Five years later, when I fell for my first tomboy-who-always-wore-trousers, I realised that part of my visceral shudder at Navratilova had actually been a shiver of attraction. And the rest had been a confused, inarticulate protest that I wasn’t that; that I was the lipstick-wearing kind of lesbian myself.  It finally clicked for me that I wanted girls who didn’t dress like me, and that if same-sex desire, like the heterosexual kind, is sometimes a matter of opposites attracting, that doesn’t make it a pathetic copy of the real thing.

Emma Donoghue: Selected Plays

Emma Donoghue: Selected Plays

Every writer has two key sources, their own stuff, and something not-them that hooks them so deeply, they have to write about it just as urgently as their own stuff. My life experience to that point produced two contemporary novels set in Dublin, but my other great stimulus was Helena Whitbread’s groundbreaking book I Know My Own Heart: The Diaries of Anne Lister (1791-1840). Lister, mocked by the locals as ‘Gentleman Jack’, strode across the moors in black cloak and boots and seems to have seduced every woman she took a fancy to in Regency Yorkshire. Androgynous but not actually crossdressing, running an estate and businesses like a man but relishing the all-girls-together freedoms of female friendship, she made gender look like a dangerous, thrilling game. My first play, I Know My Own Heart, was inspired by Lister’s diaries, and my first historical study, Passions Between Women, was a long answer to the question of what texts she might have come across that would have enabled her to put together a confident lesbian identity by the early 1800s.

Anne Lister started me on a quest for manly women which has been a key strand in my writing for the past quarter of a century. My second play, Ladies and Gentlemen, centred on Annie Hindle, who played the gender game for a living. One of those vaudeville stars who made her fortune by dashing among multiple theatres every night, this bullish, witty ‘male impersonator’ was always billed as a woman, ‘Miss Annie Hindle’, but some of her wishful girl fans convinced themselves otherwise. First she married a man, then a woman, and lost them both. Hindle’s story allowed me to explore the layers of performance – the differences between doing drag on stage, in the dressing room (where her dresser Ella Wesner went on to become a male impersonator in turn), in candid interviews with the newspapers, at her second wedding (where the minister swore the bridegroom was male), then in retirement in New Jersey where she and her wife both wore skirts.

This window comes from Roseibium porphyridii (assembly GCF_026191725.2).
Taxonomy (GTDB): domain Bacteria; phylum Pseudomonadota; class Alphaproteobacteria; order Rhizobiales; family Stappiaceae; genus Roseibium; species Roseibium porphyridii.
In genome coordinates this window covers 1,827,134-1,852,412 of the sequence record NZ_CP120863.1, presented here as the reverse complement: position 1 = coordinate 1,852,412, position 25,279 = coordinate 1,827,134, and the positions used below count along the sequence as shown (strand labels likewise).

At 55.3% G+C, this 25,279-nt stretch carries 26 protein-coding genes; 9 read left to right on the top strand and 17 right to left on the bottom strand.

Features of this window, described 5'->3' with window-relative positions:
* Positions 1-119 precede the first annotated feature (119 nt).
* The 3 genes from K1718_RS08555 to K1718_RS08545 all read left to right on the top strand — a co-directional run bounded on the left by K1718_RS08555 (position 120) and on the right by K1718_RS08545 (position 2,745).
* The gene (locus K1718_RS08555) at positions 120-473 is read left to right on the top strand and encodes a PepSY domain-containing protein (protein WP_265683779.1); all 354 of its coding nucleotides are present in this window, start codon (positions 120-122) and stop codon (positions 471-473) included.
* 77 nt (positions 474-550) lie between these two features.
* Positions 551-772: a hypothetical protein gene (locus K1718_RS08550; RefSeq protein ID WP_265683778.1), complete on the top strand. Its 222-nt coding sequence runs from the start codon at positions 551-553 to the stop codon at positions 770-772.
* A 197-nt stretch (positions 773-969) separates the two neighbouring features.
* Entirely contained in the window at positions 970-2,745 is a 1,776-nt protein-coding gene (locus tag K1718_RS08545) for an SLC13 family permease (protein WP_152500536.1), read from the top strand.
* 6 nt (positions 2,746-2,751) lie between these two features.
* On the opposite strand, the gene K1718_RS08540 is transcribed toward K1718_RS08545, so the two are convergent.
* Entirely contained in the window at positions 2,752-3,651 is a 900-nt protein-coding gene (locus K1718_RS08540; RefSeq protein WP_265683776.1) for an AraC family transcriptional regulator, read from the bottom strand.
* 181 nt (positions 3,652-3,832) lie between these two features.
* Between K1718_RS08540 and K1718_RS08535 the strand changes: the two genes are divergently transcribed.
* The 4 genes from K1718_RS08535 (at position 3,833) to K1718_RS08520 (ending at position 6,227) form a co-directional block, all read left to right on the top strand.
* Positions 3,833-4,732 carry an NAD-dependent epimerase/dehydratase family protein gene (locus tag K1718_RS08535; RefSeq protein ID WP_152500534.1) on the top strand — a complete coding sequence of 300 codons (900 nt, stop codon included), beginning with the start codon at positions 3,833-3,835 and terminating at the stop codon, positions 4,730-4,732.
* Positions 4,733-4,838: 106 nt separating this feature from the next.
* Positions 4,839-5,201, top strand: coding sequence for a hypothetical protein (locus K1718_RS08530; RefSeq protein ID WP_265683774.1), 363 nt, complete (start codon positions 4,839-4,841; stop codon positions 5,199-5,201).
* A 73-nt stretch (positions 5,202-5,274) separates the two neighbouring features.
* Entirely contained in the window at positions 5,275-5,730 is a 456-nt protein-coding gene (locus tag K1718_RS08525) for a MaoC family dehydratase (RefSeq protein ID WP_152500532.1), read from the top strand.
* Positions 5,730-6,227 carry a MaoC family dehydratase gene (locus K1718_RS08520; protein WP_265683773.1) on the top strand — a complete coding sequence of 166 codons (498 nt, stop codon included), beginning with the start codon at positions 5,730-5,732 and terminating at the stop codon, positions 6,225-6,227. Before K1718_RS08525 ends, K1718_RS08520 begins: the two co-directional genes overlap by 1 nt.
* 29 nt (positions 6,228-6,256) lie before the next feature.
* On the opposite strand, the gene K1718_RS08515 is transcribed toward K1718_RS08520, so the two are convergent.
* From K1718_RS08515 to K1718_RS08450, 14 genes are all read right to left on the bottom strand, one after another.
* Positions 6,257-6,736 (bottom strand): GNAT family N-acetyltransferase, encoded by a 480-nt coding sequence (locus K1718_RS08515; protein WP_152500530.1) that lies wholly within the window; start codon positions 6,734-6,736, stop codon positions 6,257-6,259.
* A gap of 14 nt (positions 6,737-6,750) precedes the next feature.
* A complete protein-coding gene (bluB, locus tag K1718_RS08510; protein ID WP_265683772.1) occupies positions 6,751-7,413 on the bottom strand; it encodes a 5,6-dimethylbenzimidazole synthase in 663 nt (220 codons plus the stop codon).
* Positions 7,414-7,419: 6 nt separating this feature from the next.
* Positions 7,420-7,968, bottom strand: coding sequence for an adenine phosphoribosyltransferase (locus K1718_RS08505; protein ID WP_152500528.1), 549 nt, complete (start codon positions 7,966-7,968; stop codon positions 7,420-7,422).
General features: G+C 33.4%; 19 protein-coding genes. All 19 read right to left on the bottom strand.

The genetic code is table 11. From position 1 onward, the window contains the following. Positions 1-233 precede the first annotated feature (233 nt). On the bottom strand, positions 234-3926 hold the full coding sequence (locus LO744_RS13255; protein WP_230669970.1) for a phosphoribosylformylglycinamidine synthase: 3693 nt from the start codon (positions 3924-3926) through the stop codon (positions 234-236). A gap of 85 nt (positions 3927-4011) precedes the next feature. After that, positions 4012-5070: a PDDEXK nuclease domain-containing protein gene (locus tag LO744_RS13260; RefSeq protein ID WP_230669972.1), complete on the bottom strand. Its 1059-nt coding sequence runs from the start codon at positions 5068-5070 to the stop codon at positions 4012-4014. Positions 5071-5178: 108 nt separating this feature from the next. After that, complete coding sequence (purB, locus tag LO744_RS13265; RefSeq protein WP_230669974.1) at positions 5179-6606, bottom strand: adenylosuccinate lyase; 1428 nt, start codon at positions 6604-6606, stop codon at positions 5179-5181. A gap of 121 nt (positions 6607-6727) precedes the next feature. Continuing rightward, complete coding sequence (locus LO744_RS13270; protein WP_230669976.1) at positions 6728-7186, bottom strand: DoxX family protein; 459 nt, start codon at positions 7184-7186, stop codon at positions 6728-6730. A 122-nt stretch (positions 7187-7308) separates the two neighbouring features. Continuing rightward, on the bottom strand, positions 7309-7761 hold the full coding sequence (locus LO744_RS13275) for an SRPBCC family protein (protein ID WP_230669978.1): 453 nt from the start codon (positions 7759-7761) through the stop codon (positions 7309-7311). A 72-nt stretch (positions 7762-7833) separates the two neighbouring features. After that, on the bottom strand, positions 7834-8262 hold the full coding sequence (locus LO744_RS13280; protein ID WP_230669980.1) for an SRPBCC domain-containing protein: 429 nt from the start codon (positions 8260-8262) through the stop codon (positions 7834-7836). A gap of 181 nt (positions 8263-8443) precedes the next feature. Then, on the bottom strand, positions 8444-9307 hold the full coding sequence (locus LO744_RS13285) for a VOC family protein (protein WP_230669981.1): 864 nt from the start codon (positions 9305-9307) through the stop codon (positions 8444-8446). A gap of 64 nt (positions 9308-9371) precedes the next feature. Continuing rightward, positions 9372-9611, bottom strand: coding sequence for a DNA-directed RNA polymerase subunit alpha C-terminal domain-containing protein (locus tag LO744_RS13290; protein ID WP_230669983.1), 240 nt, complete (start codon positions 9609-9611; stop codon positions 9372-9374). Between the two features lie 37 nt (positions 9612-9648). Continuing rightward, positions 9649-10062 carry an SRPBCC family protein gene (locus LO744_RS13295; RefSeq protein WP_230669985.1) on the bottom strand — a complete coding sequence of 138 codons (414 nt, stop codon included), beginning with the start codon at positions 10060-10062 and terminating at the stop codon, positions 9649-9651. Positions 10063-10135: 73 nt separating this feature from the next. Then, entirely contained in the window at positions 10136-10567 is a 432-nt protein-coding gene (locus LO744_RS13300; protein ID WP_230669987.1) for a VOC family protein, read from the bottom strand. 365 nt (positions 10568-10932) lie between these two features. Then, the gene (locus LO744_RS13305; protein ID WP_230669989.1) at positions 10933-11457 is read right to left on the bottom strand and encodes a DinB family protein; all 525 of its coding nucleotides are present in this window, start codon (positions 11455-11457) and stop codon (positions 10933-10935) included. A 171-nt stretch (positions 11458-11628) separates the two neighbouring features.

These early affairs (as it were) with long-dead, seductive butches – as much as my PhD in eighteenth-century English fiction – left me feeling equally at home in the past and the present, so I credit Lister and Hindle with leading me into historical fiction, which I have been publishing for the past decade and a half. (A peculiarly geekish form of historical fiction, which tries to work as history as well as fiction, because when you’re writing about those who’ve been left out of capital-H History, you feel a burning obligation to put the facts on the record as well as spinning a memorable story.) Although the range of nobodies, oddballs and freaks I write about has broadened – my curiosity is as much about race and class as sex and sexuality –  the woman in pants often wanders in.


Emma Donoghue © Punch Photographic, 2013

My most recent novel, Frog Music, is about the unsolved murder of Jenny Bonnet. What drew me to the case was Bonnet’s playfulness, which rings across the centuries. Here she is joking in court: ‘Jeanne Bonnet, the French frog-catcher, has been convicted for wearing man’s apparel, although she says she hasn’t any other. Therefore if she didn’t wear it she would be convicted, too.’ (Daily Alta California, 7 September 1875) A child actress who’d ditched that career to work as a shepherd and then a frog hunter for restaurants, Bonnet wasn’t wearing pants as a costume, nor trying to pass as a man. She took her gender rebellion to the streets (and even to jail) in an utterly nonchalant way that both men and women seem to have found attractive. Here we have the androgyne as trickster, truth-teller, even scapegoat for society’s tensions; when she was gunned down, one headline read ‘Woman’s Mania for Male Attire Ends in Death’.

Bonnet reminds me of Virginia Woolf’s advice that ‘it is fatal to be a man or woman pure and simple; one must be woman-manly or man-womanly.’  If ethnicity’s rules are most exposed at the edges, in cases such as that of Dido Belle (the subject of one of my early stories, and more recently a fascinating film by Amma Asante), then the same goes for gender: manly women expose the whole edifice as the fragile construction it is. They also, for me, have an irresistible otherness and charm. It’s often assumed that writers are motivated by identification with some group we feel we belong to or would like to, but sometimes, I suggest, we write as an act of homage and flirtation, a straining towards what we desire.”

Emma Donoghue: Selected Plays contains Kissing the Witch, Don’t Die Wondering, Trespasses, Ladies and Gentlemen, and I Know My Own Heart.

Find out more about Emma Donoghue and her work on her own website HERE